“Joubert knows how to write dramatically, revealing some Bergian overtones in the ethereal woodwind writing and shades of Britten in the brittle exchanges with St. John Rivers and Jane, but it manages not to feel derivative. Joubert knows how to end a scene, too; act I’s declaration of love is genuinely thrilling, a brief sugar rush in the dark writing, and the delicious upward scales of Jane and Rochester’s final duet of reconciliation give a spark of happiness to this brooding, unsettled score, without ever becoming saccharine. Strauss, himself would have been proud of the wistful final bars, as calm, autumnal, and valedictory as the Four Last Songs.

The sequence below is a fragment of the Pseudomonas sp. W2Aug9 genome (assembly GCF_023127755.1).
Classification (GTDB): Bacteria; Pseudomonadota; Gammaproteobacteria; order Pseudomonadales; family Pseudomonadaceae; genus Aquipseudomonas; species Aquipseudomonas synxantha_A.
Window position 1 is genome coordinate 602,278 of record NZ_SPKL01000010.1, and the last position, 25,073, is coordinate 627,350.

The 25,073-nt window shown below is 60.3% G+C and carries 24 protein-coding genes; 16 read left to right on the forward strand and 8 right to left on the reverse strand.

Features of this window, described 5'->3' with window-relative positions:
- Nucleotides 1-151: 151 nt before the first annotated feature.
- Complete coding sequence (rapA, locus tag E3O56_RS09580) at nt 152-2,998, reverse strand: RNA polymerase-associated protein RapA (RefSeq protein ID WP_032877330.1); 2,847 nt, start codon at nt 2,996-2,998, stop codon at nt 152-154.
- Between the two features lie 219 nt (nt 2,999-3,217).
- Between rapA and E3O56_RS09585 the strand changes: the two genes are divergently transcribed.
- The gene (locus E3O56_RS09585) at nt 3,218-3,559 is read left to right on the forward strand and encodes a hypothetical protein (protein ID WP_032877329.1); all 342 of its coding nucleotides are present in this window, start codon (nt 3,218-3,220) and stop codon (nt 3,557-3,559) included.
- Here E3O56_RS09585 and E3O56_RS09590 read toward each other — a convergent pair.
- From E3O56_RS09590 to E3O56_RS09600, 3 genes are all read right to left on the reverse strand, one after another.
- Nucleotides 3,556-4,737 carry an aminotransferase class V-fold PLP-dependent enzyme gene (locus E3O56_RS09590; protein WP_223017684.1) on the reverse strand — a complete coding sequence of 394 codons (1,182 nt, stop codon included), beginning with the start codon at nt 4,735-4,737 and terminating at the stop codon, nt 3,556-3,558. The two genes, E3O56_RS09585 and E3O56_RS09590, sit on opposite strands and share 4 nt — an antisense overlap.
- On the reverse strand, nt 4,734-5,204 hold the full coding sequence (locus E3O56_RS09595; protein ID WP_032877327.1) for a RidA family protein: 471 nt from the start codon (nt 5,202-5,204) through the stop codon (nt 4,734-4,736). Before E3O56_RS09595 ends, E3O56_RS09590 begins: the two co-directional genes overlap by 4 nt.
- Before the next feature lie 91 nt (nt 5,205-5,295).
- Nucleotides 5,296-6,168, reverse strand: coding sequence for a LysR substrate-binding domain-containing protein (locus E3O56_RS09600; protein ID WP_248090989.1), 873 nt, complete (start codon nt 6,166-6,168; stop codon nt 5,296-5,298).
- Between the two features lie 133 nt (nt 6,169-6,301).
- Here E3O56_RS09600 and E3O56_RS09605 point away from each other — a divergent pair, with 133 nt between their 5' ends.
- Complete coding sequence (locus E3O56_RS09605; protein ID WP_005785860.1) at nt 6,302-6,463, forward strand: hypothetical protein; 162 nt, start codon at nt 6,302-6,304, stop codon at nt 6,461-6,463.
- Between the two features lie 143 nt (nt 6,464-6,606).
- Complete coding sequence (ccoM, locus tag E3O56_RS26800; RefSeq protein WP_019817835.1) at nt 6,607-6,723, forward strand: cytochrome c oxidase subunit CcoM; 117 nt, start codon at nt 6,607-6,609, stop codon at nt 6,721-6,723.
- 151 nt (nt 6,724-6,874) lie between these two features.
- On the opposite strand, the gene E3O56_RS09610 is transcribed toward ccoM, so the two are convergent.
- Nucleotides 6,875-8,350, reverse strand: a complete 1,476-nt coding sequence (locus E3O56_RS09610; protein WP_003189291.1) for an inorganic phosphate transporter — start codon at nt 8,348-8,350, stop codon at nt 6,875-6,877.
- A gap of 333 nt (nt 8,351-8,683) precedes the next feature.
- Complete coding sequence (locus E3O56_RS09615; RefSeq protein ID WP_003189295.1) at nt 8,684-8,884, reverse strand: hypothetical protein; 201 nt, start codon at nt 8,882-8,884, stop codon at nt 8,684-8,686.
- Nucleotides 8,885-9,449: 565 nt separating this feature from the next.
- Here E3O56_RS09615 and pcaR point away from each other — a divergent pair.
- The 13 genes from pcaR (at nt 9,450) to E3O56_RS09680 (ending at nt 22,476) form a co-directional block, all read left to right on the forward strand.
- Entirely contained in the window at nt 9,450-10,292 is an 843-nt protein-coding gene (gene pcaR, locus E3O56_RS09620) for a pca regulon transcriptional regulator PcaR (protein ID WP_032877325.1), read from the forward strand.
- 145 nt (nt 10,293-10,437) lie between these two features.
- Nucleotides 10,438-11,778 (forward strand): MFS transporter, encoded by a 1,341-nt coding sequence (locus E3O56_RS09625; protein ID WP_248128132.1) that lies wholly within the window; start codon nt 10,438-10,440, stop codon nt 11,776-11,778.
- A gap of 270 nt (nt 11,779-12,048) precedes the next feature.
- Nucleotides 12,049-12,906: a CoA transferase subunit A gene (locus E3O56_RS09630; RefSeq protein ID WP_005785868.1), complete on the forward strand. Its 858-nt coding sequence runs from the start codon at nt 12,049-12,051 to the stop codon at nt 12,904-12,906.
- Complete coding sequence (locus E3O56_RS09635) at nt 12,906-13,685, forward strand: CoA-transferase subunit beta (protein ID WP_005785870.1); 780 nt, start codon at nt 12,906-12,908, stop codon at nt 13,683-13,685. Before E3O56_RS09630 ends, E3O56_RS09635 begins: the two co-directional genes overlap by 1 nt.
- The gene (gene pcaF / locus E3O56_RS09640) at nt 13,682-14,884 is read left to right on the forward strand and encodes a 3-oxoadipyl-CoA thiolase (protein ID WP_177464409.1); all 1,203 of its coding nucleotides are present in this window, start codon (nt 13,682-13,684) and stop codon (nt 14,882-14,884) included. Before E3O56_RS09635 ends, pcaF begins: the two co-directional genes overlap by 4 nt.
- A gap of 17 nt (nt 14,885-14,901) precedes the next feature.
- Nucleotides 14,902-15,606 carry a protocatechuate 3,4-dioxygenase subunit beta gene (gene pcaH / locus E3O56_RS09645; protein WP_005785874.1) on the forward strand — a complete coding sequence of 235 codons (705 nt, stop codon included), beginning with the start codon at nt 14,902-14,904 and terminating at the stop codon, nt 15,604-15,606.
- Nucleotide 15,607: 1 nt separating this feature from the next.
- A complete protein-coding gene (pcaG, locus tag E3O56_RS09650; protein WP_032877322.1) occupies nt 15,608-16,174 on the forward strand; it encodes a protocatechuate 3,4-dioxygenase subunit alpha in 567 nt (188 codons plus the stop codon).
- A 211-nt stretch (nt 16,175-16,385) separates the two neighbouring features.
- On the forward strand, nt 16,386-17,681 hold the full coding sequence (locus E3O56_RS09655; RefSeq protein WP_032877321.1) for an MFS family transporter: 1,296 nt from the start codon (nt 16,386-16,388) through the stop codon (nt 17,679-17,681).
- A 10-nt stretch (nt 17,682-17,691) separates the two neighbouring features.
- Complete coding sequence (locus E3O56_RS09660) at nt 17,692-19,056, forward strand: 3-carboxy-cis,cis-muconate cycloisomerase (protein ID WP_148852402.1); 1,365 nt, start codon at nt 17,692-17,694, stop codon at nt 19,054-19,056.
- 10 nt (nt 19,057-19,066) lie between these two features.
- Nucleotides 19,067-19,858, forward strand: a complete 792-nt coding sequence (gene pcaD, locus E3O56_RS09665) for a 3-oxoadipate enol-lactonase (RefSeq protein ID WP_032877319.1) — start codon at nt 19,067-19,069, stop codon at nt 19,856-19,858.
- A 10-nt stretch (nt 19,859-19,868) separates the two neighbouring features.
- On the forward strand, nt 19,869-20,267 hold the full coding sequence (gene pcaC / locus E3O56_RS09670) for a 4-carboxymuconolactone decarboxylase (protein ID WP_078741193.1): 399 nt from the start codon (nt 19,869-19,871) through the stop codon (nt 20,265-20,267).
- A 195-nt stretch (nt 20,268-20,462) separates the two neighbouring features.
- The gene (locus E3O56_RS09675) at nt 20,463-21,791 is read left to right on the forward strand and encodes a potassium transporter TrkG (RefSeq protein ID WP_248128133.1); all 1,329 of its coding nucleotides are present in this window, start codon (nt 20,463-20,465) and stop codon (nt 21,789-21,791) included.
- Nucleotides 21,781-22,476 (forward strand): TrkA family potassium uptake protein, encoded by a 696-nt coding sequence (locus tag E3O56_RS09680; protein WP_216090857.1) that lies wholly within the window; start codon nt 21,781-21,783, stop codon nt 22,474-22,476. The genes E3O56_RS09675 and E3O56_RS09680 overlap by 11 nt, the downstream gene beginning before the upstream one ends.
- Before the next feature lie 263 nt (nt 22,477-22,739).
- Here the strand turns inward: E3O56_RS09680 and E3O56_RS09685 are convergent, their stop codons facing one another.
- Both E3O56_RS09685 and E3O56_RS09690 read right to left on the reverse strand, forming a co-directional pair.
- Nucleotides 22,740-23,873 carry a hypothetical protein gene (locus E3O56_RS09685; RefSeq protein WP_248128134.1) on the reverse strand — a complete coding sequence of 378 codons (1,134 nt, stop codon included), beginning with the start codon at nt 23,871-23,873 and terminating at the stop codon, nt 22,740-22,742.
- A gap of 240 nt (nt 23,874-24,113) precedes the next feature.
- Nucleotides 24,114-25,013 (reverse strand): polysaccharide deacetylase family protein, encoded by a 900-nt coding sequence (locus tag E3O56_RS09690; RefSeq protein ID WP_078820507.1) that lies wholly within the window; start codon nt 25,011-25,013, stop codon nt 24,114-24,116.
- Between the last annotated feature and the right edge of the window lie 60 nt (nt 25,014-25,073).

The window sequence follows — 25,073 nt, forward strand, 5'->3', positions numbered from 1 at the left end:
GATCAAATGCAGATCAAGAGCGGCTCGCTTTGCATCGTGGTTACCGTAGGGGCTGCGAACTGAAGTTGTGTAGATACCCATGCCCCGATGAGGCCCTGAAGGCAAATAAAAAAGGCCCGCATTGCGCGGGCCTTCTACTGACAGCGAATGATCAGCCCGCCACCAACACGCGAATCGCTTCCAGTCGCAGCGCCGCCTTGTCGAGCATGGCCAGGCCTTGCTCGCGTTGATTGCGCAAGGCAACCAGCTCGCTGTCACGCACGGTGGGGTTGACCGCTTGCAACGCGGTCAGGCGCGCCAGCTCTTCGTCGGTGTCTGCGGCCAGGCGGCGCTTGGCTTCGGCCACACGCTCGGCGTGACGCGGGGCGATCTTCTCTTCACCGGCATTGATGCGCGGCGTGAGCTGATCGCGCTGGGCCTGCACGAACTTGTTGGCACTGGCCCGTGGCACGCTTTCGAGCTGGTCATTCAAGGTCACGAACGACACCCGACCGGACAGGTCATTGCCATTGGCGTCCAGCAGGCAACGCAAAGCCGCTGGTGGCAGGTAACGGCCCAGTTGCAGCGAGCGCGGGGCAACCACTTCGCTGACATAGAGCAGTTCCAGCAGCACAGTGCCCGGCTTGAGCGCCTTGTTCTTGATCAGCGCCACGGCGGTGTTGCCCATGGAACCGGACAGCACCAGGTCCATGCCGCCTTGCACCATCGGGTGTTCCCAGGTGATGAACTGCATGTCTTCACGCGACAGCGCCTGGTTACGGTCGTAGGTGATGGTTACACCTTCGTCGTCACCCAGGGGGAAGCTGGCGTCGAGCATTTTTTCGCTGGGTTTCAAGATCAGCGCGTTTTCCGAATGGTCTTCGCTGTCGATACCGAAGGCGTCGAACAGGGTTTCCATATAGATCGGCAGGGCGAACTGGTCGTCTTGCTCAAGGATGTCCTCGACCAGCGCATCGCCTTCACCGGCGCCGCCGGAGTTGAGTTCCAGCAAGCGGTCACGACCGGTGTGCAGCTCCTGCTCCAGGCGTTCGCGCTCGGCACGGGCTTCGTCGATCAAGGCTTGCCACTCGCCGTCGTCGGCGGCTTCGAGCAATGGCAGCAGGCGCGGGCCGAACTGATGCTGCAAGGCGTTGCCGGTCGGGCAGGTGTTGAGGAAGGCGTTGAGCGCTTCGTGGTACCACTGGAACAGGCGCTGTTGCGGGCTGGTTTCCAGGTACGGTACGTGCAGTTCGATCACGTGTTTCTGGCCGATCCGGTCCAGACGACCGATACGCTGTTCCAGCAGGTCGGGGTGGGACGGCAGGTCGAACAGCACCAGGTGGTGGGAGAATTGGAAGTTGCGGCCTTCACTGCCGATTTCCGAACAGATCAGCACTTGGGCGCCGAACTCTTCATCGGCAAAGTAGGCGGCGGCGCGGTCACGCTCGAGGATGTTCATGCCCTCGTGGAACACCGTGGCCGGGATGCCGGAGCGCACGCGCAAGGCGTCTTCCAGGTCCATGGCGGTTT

“It helps that the performance convinces utterly. Kenneth Woods, conductor obtains some polished playing from the English Symphony Orchestra, with the textures of this dense score clear and expressive. The cast is strong too, many of whom doubling up for the various bit parts. Rising baritone David Stout is the biggest name and is suitably dark-voiced and dramatic as Rochester. April Fredrick, soprano is a revelation, bright-toned and urgent, and she gives Jane not just inner strength and her strong moral principle but some femininity and allure. She copes well with the Straussian lines of the final act and gives full weight to Kenneth Birkin’s skilful libretto. If nothing else, Jane’s determination and lack of submission have survived the adaptation well; this remains a proudly feminist role, and Fredrick does it justice. Others are no less memorable: Mark Milhofer is a cold, controlling Reverend Rivers (his proposal to Jane is wince-inducing) and there is fine work from Clare McCaldin as both Mrs. Fairfax and the Rivers’s Housekeeper….what a coherent, well-written work it is.”